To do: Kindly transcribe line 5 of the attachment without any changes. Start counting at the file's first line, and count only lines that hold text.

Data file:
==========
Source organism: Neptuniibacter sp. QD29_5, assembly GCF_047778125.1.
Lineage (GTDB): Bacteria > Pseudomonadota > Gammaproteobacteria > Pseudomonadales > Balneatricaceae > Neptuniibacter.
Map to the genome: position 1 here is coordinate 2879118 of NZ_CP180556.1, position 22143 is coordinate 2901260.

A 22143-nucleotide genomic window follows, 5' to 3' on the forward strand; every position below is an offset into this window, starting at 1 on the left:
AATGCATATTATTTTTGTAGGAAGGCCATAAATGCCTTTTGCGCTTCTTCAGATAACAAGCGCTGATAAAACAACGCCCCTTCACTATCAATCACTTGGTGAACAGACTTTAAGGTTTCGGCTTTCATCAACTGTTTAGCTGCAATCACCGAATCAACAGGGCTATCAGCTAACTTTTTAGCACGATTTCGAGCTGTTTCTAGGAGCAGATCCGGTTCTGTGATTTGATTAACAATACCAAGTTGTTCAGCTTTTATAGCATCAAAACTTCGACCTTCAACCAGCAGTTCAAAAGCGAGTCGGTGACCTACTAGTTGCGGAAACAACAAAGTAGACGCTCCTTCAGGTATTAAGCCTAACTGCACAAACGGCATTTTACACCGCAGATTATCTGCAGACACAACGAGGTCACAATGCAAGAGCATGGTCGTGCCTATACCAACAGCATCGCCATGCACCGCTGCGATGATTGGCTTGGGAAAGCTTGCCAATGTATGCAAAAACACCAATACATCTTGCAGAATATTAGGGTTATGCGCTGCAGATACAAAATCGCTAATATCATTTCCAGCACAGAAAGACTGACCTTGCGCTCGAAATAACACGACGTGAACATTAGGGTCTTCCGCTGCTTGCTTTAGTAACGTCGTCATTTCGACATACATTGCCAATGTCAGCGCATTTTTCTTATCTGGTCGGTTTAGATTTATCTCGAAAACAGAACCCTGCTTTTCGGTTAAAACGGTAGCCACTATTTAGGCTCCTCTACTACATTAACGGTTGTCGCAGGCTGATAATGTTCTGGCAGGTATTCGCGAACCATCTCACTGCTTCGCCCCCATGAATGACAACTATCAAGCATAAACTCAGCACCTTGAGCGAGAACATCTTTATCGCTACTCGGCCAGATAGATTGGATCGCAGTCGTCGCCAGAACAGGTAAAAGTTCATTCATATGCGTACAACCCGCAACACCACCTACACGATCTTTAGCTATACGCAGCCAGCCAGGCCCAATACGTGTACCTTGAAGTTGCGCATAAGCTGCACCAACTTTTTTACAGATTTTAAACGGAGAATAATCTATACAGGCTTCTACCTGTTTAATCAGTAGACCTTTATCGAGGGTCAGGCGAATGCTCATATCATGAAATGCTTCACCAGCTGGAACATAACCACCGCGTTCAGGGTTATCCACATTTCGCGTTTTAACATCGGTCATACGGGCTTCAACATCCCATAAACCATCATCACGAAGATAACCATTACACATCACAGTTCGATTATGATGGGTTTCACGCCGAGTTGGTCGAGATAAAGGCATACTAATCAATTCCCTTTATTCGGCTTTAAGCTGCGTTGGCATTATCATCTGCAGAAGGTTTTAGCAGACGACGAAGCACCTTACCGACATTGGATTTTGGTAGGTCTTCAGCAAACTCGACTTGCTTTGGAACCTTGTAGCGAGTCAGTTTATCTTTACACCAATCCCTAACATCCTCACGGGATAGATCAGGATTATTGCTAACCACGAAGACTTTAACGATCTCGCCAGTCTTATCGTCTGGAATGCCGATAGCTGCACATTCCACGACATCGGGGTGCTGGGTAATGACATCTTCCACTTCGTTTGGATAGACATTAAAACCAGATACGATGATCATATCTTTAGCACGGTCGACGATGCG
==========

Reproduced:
AATGCATATTATTTTTGTAGGAAGGCCATAAATGCCTTTTGCGCTTCTTCAGATAACAAGCGCTGATAAAACAACGCCCCTTCACTATCAATCACTTGGTGAACAGACTTTAAGGTTTCGGCTTTCATCAACTGTTTAGCTGCAATCACCGAATCAACAGGGCTATCAGCTAACTTTTTAGCACGATTTCGAGCTGTTTCTAGGAGCAGATCCGGTTCTGTGATTTGATTAACAATACCAAGTTGTTCAGCTTTTATAGCATCAAAACTTCGACCTTCAACCAGCAGTTCAAAAGCGAGTCGGTGACCTACTAGTTGCGGAAACAACAAAGTAGACGCTCCTTCAGGTATTAAGCCTAACTGCACAAACGGCATTTTACACCGCAGATTATCTGCAGACACAACGAGGTCACAATGCAAGAGCATGGTCGTGCCTATACCAACAGCATCGCCATGCACCGCTGCGATGATTGGCTTGGGAAAGCTTGCCAATGTATGCAAAAACACCAATACATCTTGCAGAATATTAGGGTTATGCGCTGCAGATACAAAATCGCTAATATCATTTCCAGCACAGAAAGACTGACCTTGCGCTCGAAATAACACGACGTGAACATTAGGGTCTTCCGCTGCTTGCTTTAGTAACGTCGTCATTTCGACATACATTGCCAATGTCAGCGCATTTTTCTTATCTGGTCGGTTTAGATTTATCTCGAAAACAGAACCCTGCTTTTCGGTTAAAACGGTAGCCACTATTTAGGCTCCTCTACTACATTAACGGTTGTCGCAGGCTGATAATGTTCTGGCAGGTATTCGCGAACCATCTCACTGCTTCGCCCCCATGAATGACAACTATCAAGCATAAACTCAGCACCTTGAGCGAGAACATCTTTATCGCTACTCGGCCAGATAGATTGGATCGCAGTCGTCGCCAGAACAGGTAAAAGTTCATTCATATGCGTACAACCCGCAACACCACCTACACGATCTTTAGCTATACGCAGCCAGCCAGGCCCAATACGTGTACCTTGAAGTTGCGCATAAGCTGCACCAACTTTTTTACAGATTTTAAACGGAGAATAATCTATACAGGCTTCTACCTGTTTAATCAGTAGACCTTTATCGAGGGTCAGGCGAATGCTCATATCATGAAATGCTTCACCAGCTGGAACATAACCACCGCGTTCAGGGTTATCCACATTTCGCGTTTTAACATCGGTCATACGGGCTTCAACATCCCATAAACCATCATCACGAAGATAACCATTACACATCACAGTTCGATTATGATGGGTTTCACGCCGAGTTGGTCGAGATAAAGGCATACTAATCAATTCCCTTTATTCGGCTTTAAGCTGCGTTGGCATTATCATCTGCAGAAGGTTTTAGCAGACGACGAAGCACCTTACCGACATTGGATTTTGGTAGGTCTTCAGCAAACTCGACTTGCTTTGGAACCTTGTAGCGAGTCAGTTTATCTTTACACCAATCCCTAACATCCTCACGGGATAGATCAGGATTATTGCTAACCACGAAGACTTTAACGATCTCGCCAGTCTTATCGTCTGGAATGCCGATAGCTGCACATTCCACGACATCGGGGTGCTGGGTAATGACATCTTCCACTTCGTTTGGATAGACATTAAAACCAGATACGATGATCATATCTTTAGCACGGTCGACGATGCG